Grenades are kind of pricey at $95.
THE WAR IN IRAQ
Guns proliferate after shrine blast
An aide to Iraq's prime minister worries aloud about a plethora of 'light weapons'
By JEFFREY GETTLEMAN
New York Times
BAGHDAD, IRAQ - With chipped, painted fingernails, Nahrawan al-Janabi picked up a cartridge and slid it into the chamber.
"Like this," she said, loading her new Glock pistol with a loud, satisfying click. "You see, like this."
Akram Abdulzahra now keeps his revolver handy as he works in an Internet cafe.
Haidar Hussein, a Baghdad bookseller, just bought a fully automatic assault rifle.
Iraq has long been awash with guns. But after the bombing of a sacred Shiite shrine in Samarra in late February, sectarian tensions exploded, and more Iraqis than ever have been buying, carrying and stockpiling weapons, adding an unnerving level of firepower to Baghdad's streets.
The average price for a Russian-made Kalashnikov AK-47 assault rifle, which is perfectly legal in Iraq, has jumped to $290 from $112 in the past month, according to several gun dealers. The cost of individual bullets has climbed to 33 cents each from 24 cents.
Hand grenades, which are illegal but easy to get, run $95. Pre-Samarra, they were about half that. The swiftly rising prices are one clear sign that weapon sales are hot.
Militia ranks are swelling, too, with growing swarms of young, religious, mostly uneducated men taking to the streets with machine guns slung over their shoulders.
Hussein Abdul Khaliq, a foot soldier in the Mahdi Army, a Shiite militia, was guarding a strip of curb in eastern Baghdad the other day and violating several laws in the process — all within sight of a police patrol.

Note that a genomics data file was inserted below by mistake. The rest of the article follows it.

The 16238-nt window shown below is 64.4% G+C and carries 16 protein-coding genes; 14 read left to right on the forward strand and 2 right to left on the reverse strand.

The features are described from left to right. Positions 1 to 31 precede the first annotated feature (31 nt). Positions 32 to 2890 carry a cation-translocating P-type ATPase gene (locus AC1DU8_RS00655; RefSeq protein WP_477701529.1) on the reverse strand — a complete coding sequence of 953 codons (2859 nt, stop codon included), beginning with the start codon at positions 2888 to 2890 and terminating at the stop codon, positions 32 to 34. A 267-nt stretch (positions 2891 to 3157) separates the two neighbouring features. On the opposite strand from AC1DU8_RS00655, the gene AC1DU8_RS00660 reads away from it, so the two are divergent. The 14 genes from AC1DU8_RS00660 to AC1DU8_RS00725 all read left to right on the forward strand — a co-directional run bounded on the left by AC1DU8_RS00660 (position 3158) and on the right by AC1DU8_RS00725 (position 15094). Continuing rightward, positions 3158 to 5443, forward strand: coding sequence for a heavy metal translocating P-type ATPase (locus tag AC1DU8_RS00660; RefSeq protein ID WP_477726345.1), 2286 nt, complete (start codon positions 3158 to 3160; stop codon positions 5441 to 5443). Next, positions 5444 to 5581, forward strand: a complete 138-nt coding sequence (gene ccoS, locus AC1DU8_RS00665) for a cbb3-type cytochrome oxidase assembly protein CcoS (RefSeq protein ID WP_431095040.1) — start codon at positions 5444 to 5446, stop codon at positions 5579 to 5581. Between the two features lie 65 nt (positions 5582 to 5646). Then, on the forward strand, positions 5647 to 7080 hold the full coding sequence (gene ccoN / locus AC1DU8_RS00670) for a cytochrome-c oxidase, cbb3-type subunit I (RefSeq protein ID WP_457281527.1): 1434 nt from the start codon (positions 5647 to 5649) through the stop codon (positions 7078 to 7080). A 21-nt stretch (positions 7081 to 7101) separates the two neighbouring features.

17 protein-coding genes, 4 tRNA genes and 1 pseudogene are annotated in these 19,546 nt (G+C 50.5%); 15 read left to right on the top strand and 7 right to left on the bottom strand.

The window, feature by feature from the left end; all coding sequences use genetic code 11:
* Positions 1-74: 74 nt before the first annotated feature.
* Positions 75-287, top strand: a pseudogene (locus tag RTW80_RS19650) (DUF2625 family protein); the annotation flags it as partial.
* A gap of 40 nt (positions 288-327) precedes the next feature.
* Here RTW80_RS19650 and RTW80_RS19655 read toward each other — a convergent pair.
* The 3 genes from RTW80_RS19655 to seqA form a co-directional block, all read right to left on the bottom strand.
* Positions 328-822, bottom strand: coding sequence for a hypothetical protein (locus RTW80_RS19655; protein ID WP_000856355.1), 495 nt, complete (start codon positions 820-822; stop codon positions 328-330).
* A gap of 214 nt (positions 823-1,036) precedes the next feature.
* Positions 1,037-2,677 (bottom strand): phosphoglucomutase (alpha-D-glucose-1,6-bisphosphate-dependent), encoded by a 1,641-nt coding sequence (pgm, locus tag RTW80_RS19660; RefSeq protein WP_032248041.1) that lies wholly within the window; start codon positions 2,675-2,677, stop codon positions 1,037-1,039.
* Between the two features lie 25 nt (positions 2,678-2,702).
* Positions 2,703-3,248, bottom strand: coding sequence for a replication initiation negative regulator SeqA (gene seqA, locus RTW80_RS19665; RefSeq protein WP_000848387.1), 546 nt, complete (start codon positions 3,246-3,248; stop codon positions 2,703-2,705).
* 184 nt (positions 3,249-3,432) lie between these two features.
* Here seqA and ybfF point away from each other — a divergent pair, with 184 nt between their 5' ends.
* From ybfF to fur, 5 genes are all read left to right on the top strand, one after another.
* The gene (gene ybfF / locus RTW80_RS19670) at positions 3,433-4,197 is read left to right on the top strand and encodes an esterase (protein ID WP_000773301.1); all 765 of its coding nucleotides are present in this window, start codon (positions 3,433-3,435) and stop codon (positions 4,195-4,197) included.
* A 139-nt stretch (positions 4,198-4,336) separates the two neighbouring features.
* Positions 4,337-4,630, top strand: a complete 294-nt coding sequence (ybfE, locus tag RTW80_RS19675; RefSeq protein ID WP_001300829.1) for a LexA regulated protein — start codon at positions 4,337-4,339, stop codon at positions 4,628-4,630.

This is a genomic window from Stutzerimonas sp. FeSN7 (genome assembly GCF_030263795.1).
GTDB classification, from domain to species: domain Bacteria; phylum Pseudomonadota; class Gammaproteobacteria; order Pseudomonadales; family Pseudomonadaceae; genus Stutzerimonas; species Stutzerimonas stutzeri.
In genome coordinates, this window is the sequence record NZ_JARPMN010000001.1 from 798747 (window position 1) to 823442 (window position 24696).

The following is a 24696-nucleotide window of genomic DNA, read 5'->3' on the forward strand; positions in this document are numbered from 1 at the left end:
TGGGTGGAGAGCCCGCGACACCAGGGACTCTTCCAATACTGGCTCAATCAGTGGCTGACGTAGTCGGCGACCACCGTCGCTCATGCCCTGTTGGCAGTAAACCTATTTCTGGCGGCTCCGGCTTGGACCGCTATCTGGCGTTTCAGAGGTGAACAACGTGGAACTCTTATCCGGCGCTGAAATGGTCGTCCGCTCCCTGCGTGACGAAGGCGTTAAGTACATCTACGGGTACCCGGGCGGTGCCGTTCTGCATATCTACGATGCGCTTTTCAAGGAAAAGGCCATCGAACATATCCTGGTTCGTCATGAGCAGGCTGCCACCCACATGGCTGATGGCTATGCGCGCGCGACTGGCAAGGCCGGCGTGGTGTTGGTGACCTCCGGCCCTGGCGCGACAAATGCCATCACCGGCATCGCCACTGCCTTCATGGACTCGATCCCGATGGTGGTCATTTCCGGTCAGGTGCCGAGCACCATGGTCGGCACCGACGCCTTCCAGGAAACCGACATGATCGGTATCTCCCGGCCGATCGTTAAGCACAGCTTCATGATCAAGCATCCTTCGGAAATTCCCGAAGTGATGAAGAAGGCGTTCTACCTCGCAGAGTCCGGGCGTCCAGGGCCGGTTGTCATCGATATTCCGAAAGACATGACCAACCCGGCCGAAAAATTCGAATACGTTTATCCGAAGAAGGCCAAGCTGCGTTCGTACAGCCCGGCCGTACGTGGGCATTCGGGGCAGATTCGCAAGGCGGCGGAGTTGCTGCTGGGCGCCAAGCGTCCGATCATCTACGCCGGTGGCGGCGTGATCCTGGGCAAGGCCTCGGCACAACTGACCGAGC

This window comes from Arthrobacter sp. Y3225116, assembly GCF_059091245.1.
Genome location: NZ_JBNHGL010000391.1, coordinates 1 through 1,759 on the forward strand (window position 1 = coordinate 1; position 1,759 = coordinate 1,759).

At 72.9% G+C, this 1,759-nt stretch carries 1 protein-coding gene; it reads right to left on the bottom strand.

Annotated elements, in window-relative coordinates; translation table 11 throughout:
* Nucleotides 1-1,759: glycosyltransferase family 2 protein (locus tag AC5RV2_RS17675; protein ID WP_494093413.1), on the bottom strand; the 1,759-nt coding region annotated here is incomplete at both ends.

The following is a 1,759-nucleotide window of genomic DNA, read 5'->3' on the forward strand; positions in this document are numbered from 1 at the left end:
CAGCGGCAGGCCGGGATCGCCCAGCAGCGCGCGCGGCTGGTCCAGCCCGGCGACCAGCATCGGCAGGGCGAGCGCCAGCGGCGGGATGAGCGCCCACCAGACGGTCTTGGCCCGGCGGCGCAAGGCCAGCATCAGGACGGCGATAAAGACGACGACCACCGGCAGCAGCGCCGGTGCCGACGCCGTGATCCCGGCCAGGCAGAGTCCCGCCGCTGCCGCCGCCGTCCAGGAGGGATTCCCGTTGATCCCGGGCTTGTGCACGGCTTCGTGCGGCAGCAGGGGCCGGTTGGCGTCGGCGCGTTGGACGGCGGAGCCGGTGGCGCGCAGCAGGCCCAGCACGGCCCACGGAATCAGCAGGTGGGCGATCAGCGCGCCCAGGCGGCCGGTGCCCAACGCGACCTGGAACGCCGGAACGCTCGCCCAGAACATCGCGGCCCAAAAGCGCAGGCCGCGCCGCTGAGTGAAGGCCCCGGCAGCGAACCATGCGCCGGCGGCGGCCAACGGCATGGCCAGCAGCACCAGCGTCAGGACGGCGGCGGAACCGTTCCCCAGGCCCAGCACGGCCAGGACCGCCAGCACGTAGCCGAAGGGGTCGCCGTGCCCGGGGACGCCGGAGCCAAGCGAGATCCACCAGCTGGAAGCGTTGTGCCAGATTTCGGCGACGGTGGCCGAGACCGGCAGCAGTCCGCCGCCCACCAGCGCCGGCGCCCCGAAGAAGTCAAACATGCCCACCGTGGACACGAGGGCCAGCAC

For starters, Khaliq did not have a permit to carry the AK-47 his militia had issued him. He also had many more than the authorized limit of 50 rounds. And he was well below the minimum age for carrying a gun, which is 25.
"Let them try to take it from me," the muscular 17-year-old said.
The U.S. military has added to the arsenal by shipping in hundreds of thousands of firearms and millions of rounds of ammunition, in an effort to equip Iraqi security forces so U.S. troops can leave.
Iraqi leaders are increasingly worried about this gun glut.
"We collected most of the heavy weapons out there, but we should have collected all the light weapons," said Haider al-Ebadi, an aide to the prime minister. "This is not good."
But the reality is that Iraqi politicians have been reluctant to disband militias or to disarm the populace. One reason is that the Shiite leaders who control the government rely on the support of militias to stay in power. Another is that guns have become so embedded in Iraqi culture that they are as ubiquitous as palm trees.
Under Saddam Hussein, Iraq was one of the most militarized societies on the planet.
After he was toppled, security evaporated, opening the floodgates for looters, car-jackers, kidnappers and thieves. In response, many civilians bought guns and embraced a frontier mentality.
The middle east has been awashed with all types of weapons from most if not every world war and regional war to date.
As far as the price, estimates are you can pick up a used AK47 in saharan africa for $50 dollars.
A good friend of mine who happens to be a contractor has alot of goodies stashed in his locker over there at the company HQ: MP5's, PKMs, AKs, ParaSAWs...... (Kinda depressing talking about it)
"All guns, and no butter."